"From the first moment we are surprised that Israel started to target people. To target civilians, to target places, to target buildings before knowing who stands behind this operation. So I think that Israel all the time they consider Gaza as a weakened point that they can target them under any circumstances," he said.
Regarding rocket attacks launched on southern Israel from Gaza, Hamad termed them "a kind of natural reaction against the Israeli aggression against our people.
"If they stop their aggression and attacks against Gaza, I think people here are interested in keeping Gaza calm and quiet," he said.
Hamad also said that Hamas was "surprised" that members of the international community had not condemned Israel for "killing civilians".
Israeli military commanders said six civilians and two soldiers were killed in a series of assaults by gunmen that targeted two buses, a car and an army vehicle on a desert road north of Israel's Red Sea resort of Eilat on Thursday.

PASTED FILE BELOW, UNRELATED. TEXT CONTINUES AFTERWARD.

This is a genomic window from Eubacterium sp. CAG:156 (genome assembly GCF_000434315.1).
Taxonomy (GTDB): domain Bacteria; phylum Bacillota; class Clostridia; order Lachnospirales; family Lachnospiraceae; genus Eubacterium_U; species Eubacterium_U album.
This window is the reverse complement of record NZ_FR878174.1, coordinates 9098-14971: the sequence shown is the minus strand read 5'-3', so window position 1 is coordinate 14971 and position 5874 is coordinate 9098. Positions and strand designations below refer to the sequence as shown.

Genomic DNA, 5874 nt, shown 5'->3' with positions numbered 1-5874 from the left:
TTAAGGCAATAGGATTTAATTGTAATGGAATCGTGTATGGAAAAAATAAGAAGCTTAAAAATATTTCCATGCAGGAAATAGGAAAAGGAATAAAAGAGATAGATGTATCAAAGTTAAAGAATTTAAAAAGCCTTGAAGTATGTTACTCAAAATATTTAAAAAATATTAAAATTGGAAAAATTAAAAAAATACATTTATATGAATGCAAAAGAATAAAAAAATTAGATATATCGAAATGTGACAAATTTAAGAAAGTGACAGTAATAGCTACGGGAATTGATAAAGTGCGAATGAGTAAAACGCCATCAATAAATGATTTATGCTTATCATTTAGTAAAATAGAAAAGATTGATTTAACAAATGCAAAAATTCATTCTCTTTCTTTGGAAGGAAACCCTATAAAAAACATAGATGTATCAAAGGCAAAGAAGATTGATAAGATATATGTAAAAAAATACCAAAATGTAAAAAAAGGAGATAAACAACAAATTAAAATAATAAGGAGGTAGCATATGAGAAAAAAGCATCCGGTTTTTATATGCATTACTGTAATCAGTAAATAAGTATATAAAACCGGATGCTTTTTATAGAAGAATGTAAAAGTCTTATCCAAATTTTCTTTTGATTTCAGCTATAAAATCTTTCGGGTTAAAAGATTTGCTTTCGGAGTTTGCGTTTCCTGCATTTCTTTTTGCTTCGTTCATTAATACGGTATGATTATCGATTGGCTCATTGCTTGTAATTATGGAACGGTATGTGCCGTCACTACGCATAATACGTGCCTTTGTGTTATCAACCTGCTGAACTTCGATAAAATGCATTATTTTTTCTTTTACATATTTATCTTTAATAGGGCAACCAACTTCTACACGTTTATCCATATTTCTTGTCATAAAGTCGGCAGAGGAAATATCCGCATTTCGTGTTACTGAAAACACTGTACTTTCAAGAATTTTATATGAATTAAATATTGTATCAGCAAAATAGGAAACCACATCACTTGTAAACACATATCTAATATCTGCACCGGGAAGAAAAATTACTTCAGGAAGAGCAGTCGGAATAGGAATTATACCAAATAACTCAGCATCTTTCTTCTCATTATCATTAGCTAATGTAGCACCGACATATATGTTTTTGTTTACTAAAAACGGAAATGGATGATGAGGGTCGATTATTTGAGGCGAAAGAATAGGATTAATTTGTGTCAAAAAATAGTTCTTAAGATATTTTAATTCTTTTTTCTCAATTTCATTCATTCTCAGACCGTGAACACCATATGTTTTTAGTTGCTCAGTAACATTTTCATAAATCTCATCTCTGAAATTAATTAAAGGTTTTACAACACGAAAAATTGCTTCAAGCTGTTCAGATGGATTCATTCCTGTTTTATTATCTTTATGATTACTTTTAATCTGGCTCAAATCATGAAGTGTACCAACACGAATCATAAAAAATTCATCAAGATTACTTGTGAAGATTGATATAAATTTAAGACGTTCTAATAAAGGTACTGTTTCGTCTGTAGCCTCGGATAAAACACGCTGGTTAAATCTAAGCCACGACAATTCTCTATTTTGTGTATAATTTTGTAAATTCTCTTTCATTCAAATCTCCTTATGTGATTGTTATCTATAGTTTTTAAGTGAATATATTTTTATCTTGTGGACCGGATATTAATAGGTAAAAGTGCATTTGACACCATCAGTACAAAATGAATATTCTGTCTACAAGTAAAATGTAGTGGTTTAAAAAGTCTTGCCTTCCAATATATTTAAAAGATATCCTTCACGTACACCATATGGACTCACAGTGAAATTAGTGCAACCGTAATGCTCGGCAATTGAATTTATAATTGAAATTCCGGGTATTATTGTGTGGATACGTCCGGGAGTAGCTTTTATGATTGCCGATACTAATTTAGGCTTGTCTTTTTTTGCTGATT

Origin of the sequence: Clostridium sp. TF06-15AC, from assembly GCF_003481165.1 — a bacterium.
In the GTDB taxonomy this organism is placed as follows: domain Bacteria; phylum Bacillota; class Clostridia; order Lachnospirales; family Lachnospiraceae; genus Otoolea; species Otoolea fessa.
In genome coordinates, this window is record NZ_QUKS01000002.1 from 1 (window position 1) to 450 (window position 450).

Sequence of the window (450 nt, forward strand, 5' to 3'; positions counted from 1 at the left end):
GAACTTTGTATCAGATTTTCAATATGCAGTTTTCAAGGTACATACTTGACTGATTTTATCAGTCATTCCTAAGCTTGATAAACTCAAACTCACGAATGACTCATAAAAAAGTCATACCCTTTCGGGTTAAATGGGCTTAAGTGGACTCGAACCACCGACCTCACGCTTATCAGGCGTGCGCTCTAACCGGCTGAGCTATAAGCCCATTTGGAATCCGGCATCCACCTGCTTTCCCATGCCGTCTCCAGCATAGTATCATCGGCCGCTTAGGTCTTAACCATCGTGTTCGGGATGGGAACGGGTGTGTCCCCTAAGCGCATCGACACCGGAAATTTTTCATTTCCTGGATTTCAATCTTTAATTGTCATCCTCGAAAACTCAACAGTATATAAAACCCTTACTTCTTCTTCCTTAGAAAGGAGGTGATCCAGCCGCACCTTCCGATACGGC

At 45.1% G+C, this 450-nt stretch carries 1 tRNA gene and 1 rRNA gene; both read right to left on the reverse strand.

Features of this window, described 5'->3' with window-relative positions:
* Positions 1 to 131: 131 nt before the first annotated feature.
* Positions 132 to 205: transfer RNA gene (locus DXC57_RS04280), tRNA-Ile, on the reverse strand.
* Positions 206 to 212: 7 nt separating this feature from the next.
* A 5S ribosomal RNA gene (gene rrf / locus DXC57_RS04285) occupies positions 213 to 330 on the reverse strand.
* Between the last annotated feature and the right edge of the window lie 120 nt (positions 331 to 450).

The military said seven gunmen were killed in southern Israel, including two who blew themselves up in suicide attacks on one of the buses and in a confrontation with soldiers.
Israel said the attackers had infiltrated from the Hamas-run Gaza Strip via Egypt's Sinai desert, vowing to "hunt down" the perpetrators.
Brigadier-General Yoav Mordechai, the Israeli military's chief spokesman, told Israel Radio that the military had received intelligence reports of a possible attack before Thursday's assault, and that military deployments had been reinforced.
He said, however, that the complex desert terrain and porous nature of the border had complicated the Israeli army's mission.
Egyptians soldiers killed
Meanwhile, two Egyptian policemen were killed when the Israeli aircraft opened fire near the Rafah border town with the Palestinian Gaza Strip, the official MENA news agency quoted an Egyptian military official as saying.